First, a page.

Years ago, pregnant women were harshly advised by their doctors and midwives to stay off of their feet if they wanted to have a healthy baby, but in recent years, doctors and mothers alike have begun to change their tune.
Many studies have been conducted that have found the many benefits of women exercising while pregnant, from healthier weight gain for mothers-to-be to lower risks of preterm delivery and macrosomia, where a newborn is abnormally large and may need to be delivered by C-section, but a recent study done by Linda May, an associate professor at East Carolina University in Greenville, N.C., and her team suggests that the infants of mothers who exercise during pregnancy may have more advanced motor skills.
May and her team compared 1-month-olds by looking at movements such as head turning and found that those whose mothers regularly did aerobic exercise during pregnancy tended to have stronger movement skills than those whose mothers did not engage in aerobic exercise.
The findings of the study have been published in the August issue of Medicine & Science in Sports & Exercise.
What Types of Exercises Should You Do?
So, what kind of exercise should pregnant mothers be engaging in? May says that anything that isn’t overly vigorous yet manages to get your heartrate up. If you’re breathing heavy and not able to talk, you’re pushing yourself too much. Things like walking, swimming, riding a stationary bike, or a gentle aerobics class are good examples of exercise fitting for pregnant women.
Why are motor skills so significant? Past research has demonstrated that babies that develop motor skills more quickly tend to be more active children as they grow up.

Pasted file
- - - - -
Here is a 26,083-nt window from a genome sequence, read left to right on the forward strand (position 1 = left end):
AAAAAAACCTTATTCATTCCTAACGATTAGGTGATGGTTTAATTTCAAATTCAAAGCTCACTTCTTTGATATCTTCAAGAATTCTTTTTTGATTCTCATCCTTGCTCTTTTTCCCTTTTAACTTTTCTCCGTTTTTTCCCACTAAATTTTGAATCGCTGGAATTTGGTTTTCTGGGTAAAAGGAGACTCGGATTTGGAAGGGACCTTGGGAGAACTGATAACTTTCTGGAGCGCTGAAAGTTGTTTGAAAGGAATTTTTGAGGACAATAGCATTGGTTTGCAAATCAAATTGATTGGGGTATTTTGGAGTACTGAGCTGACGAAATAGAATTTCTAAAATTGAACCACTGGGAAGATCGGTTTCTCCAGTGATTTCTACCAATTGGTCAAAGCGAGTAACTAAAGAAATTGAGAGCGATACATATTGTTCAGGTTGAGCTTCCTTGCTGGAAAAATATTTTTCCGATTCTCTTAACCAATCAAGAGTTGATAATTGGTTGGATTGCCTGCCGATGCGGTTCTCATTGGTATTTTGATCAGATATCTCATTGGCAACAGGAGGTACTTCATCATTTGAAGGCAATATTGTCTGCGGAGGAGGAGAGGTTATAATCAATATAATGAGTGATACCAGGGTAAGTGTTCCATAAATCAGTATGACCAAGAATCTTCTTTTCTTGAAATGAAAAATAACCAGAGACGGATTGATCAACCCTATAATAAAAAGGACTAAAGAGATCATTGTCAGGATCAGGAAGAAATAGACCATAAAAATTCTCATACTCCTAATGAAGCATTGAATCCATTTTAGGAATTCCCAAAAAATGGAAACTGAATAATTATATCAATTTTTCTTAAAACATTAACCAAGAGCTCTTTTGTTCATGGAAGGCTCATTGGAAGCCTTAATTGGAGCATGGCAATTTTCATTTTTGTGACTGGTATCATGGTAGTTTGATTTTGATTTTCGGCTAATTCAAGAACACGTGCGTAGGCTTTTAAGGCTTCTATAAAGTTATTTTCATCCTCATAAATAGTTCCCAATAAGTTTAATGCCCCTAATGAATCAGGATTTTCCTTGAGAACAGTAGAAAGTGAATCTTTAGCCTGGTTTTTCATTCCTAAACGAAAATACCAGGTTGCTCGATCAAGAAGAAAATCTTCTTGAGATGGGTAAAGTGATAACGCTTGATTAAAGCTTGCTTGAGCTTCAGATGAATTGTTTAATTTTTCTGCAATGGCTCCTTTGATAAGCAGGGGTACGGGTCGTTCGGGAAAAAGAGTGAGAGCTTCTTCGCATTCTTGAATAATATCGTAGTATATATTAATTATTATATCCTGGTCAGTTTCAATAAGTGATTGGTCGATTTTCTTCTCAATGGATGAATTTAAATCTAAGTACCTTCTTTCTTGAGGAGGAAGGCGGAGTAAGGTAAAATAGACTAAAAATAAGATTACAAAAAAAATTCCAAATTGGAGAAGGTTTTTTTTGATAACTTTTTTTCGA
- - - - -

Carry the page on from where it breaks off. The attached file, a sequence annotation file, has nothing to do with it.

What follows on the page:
May and her team sectioned 71 healthy pregnant women into 2 groups; one group had supervised aerobic exercise sessions 3 times a week on a treadmill, stationary bike, or elliptical or through aerobics. The second group – or the “control” group – only participated in light-intensity exercise and supervised sessions on stretching and breathing.
A physical therapist assessed the motor skills of their babies at 1 month old and found that, though all the babies were in the range of typical development, the infants with exercising mothers did better.
So, what significance does a mother’s exercise habits have on their baby? It may be that exercise feeds fetal brain development by boosting the flow of blood and oxygen to the womb as well as aid overall growth and development through the release of proteins called growth factors.
One interesting finding, however, was that the exercise seemed to positively affect female infants more than males. Though she has not found why, May notes that the exercise may be more effective for female babies than for male infants.
James Pivarnik, director of the Center of Physical Activity and Health at Michigan State University, offered some insight. He notes that the findings are unclear and that it’s also uncertain whether exercise is the sole reason for the differences.
Too many other factors, like nutrition, for example, were left unaccounted for, and Pivarnik also noticed that the women in the exercised group gained an average of 13 pounds more than the “control” group – another unexplained factor. Lastly, he saw that there were no details on birth weight.
However, he did see the significance of performing studies like this one to learn the effects, positive and negative, of prenatal exercise on the development of babies.
“I think the message for pregnant women is, if you’re exercising, keep it up,” Pivarnik said. “And if you’re not exercising, you should start.”
From all the studies that have been done thus far, May recommends 150 minutes of moderate exercise a week.